Ask the Expert: An Interview with Heather Huntington, Cloudburst

Heather Huntington presenting at the 2016 World Bank Conference on Land and Poverty

LandLinks caught up with Dr. Heather Huntington, Land Tenure and Natural Resource Management Impact Evaluation Specialist with The Cloudburst Group to discuss a key research paper on tenure security that she has been developing under USAID’s Evaluation, Research and Communication (ERC) Project. The research compares datasets across seven impact evaluations in customary systems across Africa to provide a greater understanding of tenure and local governance perceptions.

Here is what Dr. Huntington had to say (this interview has been edited and condensed for clarity):

“One of the valuable things about this research is the detailed, targeted information on tenure security issues and local governance context. The research is based on a portfolio of impact evaluations that have been designed to capture similar household and village level data across multiple countries. The datasets are based on comprehensive survey instruments that were developed with the goal of promoting cross-site comparisons through comparable modules and questions. As such, the paper draws on several different indicators for tenure security and perception of challenges—and it does this across diverse contexts, analyzing the same set of challenges and replicating them across countries.

Across the datasets, we have a set of modules that specifically ask about local governance challenges, successes, and have numerous indicators to draw from. The paper provides information on people’s experience with land conflict and working with local systems to manage that conflict. The research also provides data on the proliferation of land documentation and what percentage of households have it as well as who feel that land documentation would improve their tenure security.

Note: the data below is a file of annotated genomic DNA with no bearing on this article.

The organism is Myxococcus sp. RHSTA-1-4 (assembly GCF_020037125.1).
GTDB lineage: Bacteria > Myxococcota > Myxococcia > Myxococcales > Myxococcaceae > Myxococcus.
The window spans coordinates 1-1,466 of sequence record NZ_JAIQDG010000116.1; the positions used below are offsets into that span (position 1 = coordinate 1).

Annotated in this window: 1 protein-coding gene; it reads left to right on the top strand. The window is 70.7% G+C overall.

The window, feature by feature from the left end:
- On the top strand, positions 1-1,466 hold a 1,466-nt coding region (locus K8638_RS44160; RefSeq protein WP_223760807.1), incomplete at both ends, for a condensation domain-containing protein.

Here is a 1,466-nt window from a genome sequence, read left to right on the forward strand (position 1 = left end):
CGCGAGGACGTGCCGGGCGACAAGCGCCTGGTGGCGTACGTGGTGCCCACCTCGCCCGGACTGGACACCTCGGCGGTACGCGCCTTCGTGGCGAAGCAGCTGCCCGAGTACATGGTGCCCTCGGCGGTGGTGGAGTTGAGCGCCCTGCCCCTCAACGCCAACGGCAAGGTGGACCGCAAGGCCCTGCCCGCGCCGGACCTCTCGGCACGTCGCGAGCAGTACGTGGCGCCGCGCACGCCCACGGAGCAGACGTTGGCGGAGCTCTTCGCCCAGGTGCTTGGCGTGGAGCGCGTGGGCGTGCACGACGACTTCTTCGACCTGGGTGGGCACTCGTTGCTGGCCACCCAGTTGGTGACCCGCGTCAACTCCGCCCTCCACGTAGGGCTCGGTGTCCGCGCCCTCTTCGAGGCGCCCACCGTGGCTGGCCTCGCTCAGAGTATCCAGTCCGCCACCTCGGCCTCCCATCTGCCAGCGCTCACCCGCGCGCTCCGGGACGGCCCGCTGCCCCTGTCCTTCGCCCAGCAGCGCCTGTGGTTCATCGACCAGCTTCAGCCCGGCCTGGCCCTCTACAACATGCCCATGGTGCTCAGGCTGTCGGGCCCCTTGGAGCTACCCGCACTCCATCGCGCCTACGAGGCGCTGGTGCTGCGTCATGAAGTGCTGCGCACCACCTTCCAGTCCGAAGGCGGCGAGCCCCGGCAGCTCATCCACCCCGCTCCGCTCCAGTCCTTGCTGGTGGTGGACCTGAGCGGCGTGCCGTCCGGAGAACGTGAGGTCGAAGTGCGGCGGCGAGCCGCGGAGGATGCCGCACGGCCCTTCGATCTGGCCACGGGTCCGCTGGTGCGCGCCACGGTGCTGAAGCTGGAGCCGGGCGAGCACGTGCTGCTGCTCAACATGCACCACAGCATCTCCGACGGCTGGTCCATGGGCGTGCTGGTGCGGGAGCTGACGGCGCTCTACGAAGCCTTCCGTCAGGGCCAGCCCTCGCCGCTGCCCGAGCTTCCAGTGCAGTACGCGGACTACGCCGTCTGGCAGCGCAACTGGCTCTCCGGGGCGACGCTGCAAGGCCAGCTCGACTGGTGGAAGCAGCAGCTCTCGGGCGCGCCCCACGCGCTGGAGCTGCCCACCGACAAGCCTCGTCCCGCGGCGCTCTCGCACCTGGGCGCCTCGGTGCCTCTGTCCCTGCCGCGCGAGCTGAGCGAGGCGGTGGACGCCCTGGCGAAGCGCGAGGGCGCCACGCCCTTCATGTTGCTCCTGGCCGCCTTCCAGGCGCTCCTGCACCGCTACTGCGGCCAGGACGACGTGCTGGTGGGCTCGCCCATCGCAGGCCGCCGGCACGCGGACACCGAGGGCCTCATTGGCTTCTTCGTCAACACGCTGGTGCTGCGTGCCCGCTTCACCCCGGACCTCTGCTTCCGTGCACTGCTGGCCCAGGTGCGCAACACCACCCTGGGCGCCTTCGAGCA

The findings have been surprising:

  • A high level of tenure security expressed by the constituents.
  • High level of satisfaction with local authorities.
  • The overwhelming majority of survey respondents don’t actually feel that their land and access to land is under threat. They feel that their local leaders are protecting the land to the best of their abilities given the local context.
  • We’re seeing a trend of very low land documentation but still high assessments of tenure security. One of the implications here is, do we need to rethink this emphasis on land documentation in customary contexts, especially development programming that pushes individualized documentation? Or, would it make sense to focus on higher level customary boundaries and strengthening local institutions to manage their own lands?
  • In Liberia, there’s a lot of large-scale lease activity occurring, but only 7 percent of our respondents said they were worried about losing their community land to investors. In contrast, in our study area in Zambia, we had over 25 percent of respondents reply that they were concerned about land reallocation for investment purposes. We would have expected to see those numbers flipped around, due to the expectation of a higher degree of investment pressure in Liberia. This is something that needs to be explored in both of these evaluations (Tenure and Global Climate Change and Community Land Protection Program) and highlights the importance of within country context.”